Somewhat odd timing, but Grantland kicked off SNL At 40 week today.1 There are already a couple solid articles posted, and day one of the bracket to pick the greatest cast member ever is up. I have a feeling I’m going to enjoy the rest of the series.

This, along with the passing of Don Pardo earlier this week, had me thinking of SNL this morning. I believe I’ve watched one full, current episode in the last 8-9 years. Once Will Ferrell and his cohorts filtered out, I was less interested in dealing with the new folks. I preferred watching compilation shows that cut out the highlights of recent years so I could see Stefon or “What Up With That?” without staying up until 1:00.

Despite that, the SNL sensibility is still central to my comedy tastes. Those early years when I watched the show were just too powerful an influence on me.

Which is kind of funny, given when I began watching the show. I remember watching prime time specials in the late 1970s, but didn’t stay up to watch the entire show on my own until the Eddie Murphy years. An era which, to many, was just Eddie and a bunch of bit players. Other than Julia Louis-Dreyfus, who didn’t become a star until nearly a decade after her time on SNL, no one else broke out and became a mainstream star.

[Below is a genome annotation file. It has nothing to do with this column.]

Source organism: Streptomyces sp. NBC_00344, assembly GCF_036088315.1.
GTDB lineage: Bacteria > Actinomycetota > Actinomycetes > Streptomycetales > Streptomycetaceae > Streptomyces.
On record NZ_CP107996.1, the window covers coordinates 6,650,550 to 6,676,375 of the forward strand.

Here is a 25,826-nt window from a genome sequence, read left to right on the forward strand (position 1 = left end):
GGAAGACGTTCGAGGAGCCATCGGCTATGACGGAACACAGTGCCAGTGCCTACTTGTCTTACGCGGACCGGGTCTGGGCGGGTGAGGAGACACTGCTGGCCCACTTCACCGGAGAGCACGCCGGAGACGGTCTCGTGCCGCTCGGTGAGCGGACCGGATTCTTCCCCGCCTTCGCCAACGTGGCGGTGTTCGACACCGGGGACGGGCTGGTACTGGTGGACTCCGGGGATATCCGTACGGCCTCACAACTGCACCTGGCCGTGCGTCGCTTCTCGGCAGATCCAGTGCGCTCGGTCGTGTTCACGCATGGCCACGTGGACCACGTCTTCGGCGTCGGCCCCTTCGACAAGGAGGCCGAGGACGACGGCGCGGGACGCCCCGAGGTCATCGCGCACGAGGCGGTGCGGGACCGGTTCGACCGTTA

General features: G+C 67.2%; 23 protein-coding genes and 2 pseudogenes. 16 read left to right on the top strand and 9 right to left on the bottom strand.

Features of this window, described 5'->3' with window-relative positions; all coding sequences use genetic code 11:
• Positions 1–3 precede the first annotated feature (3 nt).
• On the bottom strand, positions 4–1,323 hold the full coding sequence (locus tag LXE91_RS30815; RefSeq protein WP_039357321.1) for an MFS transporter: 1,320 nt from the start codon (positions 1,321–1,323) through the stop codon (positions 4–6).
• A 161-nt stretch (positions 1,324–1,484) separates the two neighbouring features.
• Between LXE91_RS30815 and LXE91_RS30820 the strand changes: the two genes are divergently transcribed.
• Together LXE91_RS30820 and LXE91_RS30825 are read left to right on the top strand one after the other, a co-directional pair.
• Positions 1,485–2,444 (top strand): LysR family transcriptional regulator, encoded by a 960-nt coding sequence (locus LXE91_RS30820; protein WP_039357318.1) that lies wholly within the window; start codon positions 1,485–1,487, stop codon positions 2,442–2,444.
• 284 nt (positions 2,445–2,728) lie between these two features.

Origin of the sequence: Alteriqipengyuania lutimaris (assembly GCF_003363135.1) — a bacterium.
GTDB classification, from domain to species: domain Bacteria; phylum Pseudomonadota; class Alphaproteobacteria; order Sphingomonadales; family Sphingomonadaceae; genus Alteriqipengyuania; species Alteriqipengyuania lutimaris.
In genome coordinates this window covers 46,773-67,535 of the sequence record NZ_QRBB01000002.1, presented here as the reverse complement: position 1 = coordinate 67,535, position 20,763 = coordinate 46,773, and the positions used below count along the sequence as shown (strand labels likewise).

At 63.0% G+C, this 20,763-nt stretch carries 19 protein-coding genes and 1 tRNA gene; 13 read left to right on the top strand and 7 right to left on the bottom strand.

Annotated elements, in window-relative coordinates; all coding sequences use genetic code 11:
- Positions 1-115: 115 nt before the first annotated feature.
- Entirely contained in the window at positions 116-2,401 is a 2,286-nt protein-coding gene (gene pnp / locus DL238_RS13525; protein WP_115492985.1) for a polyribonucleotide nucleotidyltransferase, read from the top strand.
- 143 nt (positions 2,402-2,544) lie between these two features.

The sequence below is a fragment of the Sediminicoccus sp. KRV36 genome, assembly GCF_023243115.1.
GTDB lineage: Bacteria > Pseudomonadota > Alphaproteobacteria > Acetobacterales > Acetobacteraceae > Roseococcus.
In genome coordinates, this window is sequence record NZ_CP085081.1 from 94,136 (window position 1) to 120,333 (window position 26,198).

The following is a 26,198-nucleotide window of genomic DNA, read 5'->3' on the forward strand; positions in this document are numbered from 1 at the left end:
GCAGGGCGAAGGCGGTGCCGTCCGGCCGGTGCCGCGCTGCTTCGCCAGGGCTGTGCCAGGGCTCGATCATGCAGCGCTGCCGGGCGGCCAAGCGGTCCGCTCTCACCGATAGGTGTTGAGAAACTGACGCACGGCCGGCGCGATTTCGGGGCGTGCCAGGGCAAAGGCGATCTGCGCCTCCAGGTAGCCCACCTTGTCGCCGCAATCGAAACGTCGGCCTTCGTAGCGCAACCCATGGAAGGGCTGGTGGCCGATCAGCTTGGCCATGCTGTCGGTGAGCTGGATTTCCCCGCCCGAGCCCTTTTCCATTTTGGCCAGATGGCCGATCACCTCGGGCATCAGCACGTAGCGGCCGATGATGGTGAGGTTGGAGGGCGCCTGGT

But, man, did I love everyone on the show.

Joe Piscopo was Eddie’s sidekick, and proof that America was coming together across racial lines. Tim Kazurinsky and Mary Gross were odd, not terribly sexy, but terrifically funny. Brad Hall was goofy, and I figured probably was probably who I would most resemble if I ended up on SNL some day. Even Gary Kroeger, Robin Duke, and Rich Hall seemed like superstars to me, even if to most historians of the show, they are buried with the rest of the Never Stars of the past 40 years.

I won’t argue that the early 80s were the best era for SNL. Or even underrated. Still, that was when I discovered the show, and when my friends and I giggled on the bus or in the back of class on Mondays reviewing our favorite parts of the previous Saturday’s show.

Saturday Night Live at 40

  1. Why on a Thursday?